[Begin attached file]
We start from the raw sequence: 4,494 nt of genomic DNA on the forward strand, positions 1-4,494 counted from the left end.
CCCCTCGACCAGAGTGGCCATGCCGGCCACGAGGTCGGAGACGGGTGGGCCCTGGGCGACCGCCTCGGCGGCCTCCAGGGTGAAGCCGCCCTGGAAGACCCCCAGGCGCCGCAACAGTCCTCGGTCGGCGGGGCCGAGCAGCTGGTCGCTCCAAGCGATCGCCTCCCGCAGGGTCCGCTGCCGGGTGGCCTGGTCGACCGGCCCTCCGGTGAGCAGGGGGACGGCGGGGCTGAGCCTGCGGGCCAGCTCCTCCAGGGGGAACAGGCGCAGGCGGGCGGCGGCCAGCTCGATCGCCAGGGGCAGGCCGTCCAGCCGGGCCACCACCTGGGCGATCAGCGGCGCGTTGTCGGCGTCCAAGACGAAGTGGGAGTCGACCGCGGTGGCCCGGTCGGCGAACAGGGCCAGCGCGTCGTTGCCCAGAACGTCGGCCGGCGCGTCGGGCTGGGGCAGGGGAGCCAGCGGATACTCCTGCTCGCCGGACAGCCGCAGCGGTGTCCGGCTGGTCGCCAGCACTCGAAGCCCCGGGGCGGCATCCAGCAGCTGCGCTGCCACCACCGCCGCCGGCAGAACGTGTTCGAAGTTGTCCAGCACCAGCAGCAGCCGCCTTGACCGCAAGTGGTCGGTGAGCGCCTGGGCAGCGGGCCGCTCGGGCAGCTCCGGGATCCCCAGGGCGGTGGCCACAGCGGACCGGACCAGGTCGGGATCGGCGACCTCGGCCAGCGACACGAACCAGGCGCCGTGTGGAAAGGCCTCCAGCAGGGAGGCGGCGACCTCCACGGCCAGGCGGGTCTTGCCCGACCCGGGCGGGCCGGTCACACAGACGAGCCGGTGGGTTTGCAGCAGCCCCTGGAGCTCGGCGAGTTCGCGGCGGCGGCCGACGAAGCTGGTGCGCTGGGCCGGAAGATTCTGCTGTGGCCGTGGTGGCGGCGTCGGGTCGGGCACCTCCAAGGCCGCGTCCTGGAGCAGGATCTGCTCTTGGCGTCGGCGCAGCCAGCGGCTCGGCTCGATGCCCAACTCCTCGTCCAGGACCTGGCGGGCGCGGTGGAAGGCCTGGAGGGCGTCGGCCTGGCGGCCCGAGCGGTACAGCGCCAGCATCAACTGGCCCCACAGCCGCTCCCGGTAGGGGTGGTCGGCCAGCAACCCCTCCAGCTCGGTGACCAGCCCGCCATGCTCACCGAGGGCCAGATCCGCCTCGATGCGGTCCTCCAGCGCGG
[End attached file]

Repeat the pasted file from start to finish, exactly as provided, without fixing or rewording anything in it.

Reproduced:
We start from the raw sequence: 4,494 nt of genomic DNA on the forward strand, positions 1-4,494 counted from the left end.
CCCCTCGACCAGAGTGGCCATGCCGGCCACGAGGTCGGAGACGGGTGGGCCCTGGGCGACCGCCTCGGCGGCCTCCAGGGTGAAGCCGCCCTGGAAGACCCCCAGGCGCCGCAACAGTCCTCGGTCGGCGGGGCCGAGCAGCTGGTCGCTCCAAGCGATCGCCTCCCGCAGGGTCCGCTGCCGGGTGGCCTGGTCGACCGGCCCTCCGGTGAGCAGGGGGACGGCGGGGCTGAGCCTGCGGGCCAGCTCCTCCAGGGGGAACAGGCGCAGGCGGGCGGCGGCCAGCTCGATCGCCAGGGGCAGGCCGTCCAGCCGGGCCACCACCTGGGCGATCAGCGGCGCGTTGTCGGCGTCCAAGACGAAGTGGGAGTCGACCGCGGTGGCCCGGTCGGCGAACAGGGCCAGCGCGTCGTTGCCCAGAACGTCGGCCGGCGCGTCGGGCTGGGGCAGGGGAGCCAGCGGATACTCCTGCTCGCCGGACAGCCGCAGCGGTGTCCGGCTGGTCGCCAGCACTCGAAGCCCCGGGGCGGCATCCAGCAGCTGCGCTGCCACCACCGCCGCCGGCAGAACGTGTTCGAAGTTGTCCAGCACCAGCAGCAGCCGCCTTGACCGCAAGTGGTCGGTGAGCGCCTGGGCAGCGGGCCGCTCGGGCAGCTCCGGGATCCCCAGGGCGGTGGCCACAGCGGACCGGACCAGGTCGGGATCGGCGACCTCGGCCAGCGACACGAACCAGGCGCCGTGTGGAAAGGCCTCCAGCAGGGAGGCGGCGACCTCCACGGCCAGGCGGGTCTTGCCCGACCCGGGCGGGCCGGTCACACAGACGAGCCGGTGGGTTTGCAGCAGCCCCTGGAGCTCGGCGAGTTCGCGGCGGCGGCCGACGAAGCTGGTGCGCTGGGCCGGAAGATTCTGCTGTGGCCGTGGTGGCGGCGTCGGGTCGGGCACCTCCAAGGCCGCGTCCTGGAGCAGGATCTGCTCTTGGCGTCGGCGCAGCCAGCGGCTCGGCTCGATGCCCAACTCCTCGTCCAGGACCTGGCGGGCGCGGTGGAAGGCCTGGAGGGCGTCGGCCTGGCGGCCCGAGCGGTACAGCGCCAGCATCAACTGGCCCCACAGCCGCTCCCGGTAGGGGTGGTCGGCCAGCAACCCCTCCAGCTCGGTGACCAGCCCGCCATGCTCACCGAGGGCCAGATCCGCCTCGATGCGGTCCTCCAGCGCGG